Friday, March 15, 2013
Sunday, March 10, 2013
Saturday, March 9, 2013
Sunday, March 3, 2013
Authored by Stella Maddox
There were a thousand tiny cracks in her protective coating, but it only took the right one for the entire shell to fall away...
Stella Maddox is approaching forty. After sacrificing her career to become a stay-at-home mom, her marriage and life disintegrate. Birthdays don't bother her, but screaming kids, superficial friends, and grey hairs do.
She compromises her spirit over and over, and finds herself slipping through the cracks as her family's lives take priority over her own.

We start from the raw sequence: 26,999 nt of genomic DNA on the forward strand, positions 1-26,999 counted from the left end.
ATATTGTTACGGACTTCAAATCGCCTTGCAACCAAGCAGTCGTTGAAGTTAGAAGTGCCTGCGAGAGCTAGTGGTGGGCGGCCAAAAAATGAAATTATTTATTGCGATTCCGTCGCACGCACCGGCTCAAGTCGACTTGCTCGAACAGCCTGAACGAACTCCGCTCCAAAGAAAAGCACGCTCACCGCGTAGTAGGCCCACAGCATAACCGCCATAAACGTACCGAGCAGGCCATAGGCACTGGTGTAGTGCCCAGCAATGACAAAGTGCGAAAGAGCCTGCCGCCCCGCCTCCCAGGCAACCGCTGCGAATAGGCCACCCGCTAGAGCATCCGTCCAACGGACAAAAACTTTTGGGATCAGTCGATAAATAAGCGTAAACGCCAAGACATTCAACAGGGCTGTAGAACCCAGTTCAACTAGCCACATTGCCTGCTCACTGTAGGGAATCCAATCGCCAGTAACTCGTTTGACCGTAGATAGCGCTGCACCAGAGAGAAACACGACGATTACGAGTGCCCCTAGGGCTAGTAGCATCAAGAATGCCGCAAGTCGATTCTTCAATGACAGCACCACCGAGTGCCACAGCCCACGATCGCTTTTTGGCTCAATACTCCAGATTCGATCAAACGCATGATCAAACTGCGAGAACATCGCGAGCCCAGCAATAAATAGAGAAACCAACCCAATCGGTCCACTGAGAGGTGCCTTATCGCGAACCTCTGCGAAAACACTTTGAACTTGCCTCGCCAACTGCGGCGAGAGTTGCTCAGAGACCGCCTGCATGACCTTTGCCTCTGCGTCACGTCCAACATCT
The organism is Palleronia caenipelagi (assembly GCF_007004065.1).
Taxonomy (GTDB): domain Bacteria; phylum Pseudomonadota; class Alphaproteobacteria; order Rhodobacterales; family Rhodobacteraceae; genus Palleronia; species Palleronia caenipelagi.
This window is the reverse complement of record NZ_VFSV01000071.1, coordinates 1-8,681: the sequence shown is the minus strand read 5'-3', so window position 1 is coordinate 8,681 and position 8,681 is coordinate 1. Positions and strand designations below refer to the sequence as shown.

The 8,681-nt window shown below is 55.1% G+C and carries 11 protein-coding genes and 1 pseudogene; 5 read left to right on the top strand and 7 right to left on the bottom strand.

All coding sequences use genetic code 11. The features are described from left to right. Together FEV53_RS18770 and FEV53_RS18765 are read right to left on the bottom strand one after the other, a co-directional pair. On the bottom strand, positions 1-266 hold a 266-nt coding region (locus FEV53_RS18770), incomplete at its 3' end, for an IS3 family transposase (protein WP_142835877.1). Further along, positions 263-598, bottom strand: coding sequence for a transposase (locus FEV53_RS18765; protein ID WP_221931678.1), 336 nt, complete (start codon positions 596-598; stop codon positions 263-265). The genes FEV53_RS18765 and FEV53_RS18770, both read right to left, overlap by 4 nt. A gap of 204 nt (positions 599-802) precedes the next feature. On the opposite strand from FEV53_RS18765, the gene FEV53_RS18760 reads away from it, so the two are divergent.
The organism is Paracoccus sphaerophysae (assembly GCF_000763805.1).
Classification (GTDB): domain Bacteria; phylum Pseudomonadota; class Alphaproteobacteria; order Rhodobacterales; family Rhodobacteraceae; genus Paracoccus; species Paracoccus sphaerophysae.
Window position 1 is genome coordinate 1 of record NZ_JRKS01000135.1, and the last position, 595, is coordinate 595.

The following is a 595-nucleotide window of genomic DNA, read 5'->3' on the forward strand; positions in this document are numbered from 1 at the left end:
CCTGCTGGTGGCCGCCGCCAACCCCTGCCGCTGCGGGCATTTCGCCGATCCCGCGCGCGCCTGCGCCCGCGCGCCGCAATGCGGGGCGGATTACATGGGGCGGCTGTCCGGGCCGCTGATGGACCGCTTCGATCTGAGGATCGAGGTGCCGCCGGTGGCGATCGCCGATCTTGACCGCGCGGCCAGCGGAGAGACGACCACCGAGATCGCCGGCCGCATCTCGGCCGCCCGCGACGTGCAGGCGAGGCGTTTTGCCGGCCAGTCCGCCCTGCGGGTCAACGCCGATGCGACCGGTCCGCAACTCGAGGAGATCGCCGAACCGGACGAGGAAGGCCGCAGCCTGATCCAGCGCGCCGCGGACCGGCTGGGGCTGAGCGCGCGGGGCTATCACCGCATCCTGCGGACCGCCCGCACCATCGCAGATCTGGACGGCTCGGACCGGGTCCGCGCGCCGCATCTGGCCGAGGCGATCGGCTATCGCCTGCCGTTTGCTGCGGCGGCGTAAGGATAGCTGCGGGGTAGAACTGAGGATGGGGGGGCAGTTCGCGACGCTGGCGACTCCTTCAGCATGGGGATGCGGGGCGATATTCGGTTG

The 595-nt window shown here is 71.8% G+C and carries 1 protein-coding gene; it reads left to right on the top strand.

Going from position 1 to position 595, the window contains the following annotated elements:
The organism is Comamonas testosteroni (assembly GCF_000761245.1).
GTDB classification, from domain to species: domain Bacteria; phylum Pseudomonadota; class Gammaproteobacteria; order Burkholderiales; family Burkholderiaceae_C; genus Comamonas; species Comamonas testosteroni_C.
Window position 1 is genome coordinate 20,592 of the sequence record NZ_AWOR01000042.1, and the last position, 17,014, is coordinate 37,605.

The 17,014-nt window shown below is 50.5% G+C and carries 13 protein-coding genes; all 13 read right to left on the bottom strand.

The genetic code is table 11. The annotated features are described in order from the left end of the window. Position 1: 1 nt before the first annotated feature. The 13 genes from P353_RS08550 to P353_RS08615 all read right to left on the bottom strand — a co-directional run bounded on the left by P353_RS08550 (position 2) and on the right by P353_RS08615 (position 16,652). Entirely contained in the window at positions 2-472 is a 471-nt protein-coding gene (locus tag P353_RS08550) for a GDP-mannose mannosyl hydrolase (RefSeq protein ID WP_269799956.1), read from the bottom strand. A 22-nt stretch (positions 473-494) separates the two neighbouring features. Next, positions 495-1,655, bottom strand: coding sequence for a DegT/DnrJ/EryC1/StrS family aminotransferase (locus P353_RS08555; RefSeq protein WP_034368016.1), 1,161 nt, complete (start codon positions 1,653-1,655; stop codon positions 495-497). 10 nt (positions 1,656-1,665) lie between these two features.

She strikes up a friendship with her neighbor's college-age son, Tad. Stella desires his company, but faces the possibility of destabilizing her marriage and family for an outlet to ease her loneliness. As the bond with her husband frays, she must decide when a connection becomes an affair, what actions she can live with, and which pieces inside she can still claim for herself. Stella is trapped in a cage that she worked most of her life to build.
About the author:
Stella Maddox earned her Bachelor's in Chemical Engineering from the University of Akron in 1998. She left industry in 2005 to stay home with her children. In addition to writing, she serves as a freelance industrial environmental consultant and balances a husband, three children, and two cats. She and her family reside in southern Ohio.